CAP Early Childhood @CAPEarlyEd Sep 26
Universal preschool has increased labor force participation by 10 percentage points in Washington D.C., our latest analysis finds. #KidsLearnMomsEarn

Dan Yaeger @DanYaeger Sep 24
@BosChildMuseum breakfast for Jeri Robinson celebrating her museum career. Awesome inspiration. @NEMAnet @AAMers

UMass Boston Early Ed Institute @IEELIInstitute Sep 21
A worthwhile 20 minutes: Junlei Li (@143neighbor), co-director of the @FredRogersCtr & @ZaentzHarvardEd’s Senior Lecturer in #ECE talks to @hgse’s EdCast about helping babies and toddlers thrive. #earlyed #ECEleadership

EarlyEducationForAll ‏@EarlyEd4All Sep 21
Hearing from Jeri Robinson from @BosChildMuseum at the @WOLBoston about her experience with Reggio and the opportunities for children. “Why can’t we trust ourselves more? Why can’t we trust our children.” Powerful perspective.

EarlyEducationForAll @EarlyEd4All Sep 10
“When we think about early education, we think about sunshine and rainbows, not food stamps and Section 8 housing,” says Amy O’Leary, director of Strategies for Children’s Early Education for All campaign.  #mapoli @AmyEO




notes from Amy

Voice matters, and the voices of early educators matter. Through our Eye on Early Education blog, we continue to share early educators’ stories in their own words:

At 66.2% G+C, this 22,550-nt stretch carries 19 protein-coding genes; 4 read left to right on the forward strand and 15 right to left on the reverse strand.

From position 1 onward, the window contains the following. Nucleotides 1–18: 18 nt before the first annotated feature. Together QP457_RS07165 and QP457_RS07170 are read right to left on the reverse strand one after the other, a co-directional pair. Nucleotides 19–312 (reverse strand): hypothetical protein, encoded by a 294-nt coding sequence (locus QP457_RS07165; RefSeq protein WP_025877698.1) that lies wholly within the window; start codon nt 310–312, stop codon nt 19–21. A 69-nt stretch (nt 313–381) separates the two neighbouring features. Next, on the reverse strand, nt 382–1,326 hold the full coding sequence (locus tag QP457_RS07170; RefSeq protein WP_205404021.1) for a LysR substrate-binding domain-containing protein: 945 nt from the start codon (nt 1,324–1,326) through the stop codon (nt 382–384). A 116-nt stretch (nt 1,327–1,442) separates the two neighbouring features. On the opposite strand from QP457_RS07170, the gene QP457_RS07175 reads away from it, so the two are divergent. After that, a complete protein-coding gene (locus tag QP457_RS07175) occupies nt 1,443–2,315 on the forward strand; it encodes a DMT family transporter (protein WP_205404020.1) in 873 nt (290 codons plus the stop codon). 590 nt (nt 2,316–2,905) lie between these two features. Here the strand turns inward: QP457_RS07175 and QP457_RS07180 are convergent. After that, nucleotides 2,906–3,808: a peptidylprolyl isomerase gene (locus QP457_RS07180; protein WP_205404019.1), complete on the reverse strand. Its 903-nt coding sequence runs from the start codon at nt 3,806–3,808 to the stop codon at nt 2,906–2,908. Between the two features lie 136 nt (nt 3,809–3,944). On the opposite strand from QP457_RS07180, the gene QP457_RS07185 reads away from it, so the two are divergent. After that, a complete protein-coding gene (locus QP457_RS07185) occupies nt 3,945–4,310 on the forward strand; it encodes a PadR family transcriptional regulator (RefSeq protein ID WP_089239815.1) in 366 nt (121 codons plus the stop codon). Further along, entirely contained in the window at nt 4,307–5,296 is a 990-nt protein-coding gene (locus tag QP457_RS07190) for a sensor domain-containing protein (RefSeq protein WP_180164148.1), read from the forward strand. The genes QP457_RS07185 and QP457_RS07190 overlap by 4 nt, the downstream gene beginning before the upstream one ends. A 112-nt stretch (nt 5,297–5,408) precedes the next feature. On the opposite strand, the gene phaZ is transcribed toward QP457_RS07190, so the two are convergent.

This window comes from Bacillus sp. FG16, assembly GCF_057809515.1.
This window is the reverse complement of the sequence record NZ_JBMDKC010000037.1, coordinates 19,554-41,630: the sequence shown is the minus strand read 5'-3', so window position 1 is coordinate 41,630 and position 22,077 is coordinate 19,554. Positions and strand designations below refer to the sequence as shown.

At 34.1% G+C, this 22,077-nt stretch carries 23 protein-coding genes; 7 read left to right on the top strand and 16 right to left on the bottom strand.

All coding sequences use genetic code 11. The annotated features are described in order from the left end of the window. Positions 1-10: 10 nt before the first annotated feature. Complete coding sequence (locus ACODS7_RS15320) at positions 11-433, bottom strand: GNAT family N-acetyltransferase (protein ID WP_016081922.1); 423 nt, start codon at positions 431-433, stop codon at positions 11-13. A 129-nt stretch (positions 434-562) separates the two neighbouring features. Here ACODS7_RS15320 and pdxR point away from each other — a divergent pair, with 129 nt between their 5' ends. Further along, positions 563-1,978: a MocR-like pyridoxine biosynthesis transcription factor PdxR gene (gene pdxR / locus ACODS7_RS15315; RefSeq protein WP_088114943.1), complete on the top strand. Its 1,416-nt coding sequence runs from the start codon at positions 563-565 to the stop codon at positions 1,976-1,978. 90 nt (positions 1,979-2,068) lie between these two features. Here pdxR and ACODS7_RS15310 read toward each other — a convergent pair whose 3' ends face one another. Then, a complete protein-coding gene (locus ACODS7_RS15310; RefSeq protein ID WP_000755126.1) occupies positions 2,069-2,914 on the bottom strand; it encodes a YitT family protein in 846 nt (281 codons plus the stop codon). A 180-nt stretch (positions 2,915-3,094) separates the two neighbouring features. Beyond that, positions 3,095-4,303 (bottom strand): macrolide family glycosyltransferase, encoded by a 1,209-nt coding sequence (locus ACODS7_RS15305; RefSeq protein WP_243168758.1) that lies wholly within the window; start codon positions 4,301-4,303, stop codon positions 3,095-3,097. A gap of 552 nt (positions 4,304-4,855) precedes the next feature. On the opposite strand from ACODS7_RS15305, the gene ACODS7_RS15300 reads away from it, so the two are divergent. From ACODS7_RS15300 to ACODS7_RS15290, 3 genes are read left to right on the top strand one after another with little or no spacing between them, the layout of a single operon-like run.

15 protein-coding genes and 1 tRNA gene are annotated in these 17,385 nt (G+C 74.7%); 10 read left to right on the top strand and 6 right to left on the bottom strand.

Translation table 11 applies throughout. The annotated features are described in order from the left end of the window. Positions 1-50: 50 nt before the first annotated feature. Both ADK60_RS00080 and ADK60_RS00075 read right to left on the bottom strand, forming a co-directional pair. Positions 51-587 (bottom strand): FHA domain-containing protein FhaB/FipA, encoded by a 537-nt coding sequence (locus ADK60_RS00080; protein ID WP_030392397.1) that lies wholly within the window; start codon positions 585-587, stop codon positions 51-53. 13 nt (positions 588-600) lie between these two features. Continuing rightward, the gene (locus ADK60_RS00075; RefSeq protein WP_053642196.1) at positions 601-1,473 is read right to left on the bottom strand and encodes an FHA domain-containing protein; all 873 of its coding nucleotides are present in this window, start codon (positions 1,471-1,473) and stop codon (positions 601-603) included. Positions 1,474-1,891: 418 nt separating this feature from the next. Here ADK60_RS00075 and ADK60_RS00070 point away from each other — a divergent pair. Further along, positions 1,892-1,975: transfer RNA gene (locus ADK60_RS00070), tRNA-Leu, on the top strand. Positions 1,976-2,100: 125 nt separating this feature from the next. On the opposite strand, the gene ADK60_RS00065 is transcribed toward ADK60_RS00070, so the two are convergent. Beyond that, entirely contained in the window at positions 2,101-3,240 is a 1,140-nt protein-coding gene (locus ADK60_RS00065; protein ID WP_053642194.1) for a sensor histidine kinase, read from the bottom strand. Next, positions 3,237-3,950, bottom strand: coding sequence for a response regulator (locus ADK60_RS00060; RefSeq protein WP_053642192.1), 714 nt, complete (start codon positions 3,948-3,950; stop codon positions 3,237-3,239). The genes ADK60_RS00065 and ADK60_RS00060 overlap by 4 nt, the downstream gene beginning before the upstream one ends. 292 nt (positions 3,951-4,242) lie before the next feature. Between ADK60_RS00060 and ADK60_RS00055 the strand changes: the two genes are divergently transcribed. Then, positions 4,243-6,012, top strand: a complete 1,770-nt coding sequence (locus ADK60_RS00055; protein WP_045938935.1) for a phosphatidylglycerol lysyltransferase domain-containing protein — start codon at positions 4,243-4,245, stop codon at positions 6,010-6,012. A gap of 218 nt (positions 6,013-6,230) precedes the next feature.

Tatiana Roll and Shelby Holt in Boston, Melissa Perry in Salem, Shamica Dade in Springfield, and Mary Frances Kroyak in West Yarmouth.

Be sure to check out our post highlighting a parent voice, Tasheena M. Davis, from Springfield who shared her story at the Educare Groundbreaking Ceremony.

Telling your story is an important step in becoming the best advocate for children that you can be. Why do you advocate? And, for whom do you advocate? As comedian Michael Jr. explains, “When you know your ‘why,’ your ‘what’ will be more impactful.” 

Think of your “why” this election season, and help us make young children and families a priority on the campaign trail.

Election day is Tuesday, November 6. The last day to register to vote is Wednesday, October 17. Our election webpage has fact sheets, voting links, and talking points for candidates and voters alike. If we want our elected officials (local, state, and federal) to prioritize high-quality early education and care, then we must tell them that it’s important to us, to our families, to our communities.

Click here to see which offices are on the ballot in November.

Consider reaching out to your candidates and telling them why supporting young children and families and ensuring high-quality early education matters to you.

Make sure you do some research on the three questions on the ballot before you get to the voting booth. Click here for more information about the questions on the ballot in Massachusetts.

Finally, please VOTE. Make a plan and commit to vote.  Every. Vote. Counts. You can make a difference!


617.330.7380           400 Atlantic Avenue, Boston, Massachusetts 02110 
Strategies for Children works to ensure that Massachusetts invests the resources needed for all children, from birth to age five, to access high-quality early education programs that prepare them for success in school and life.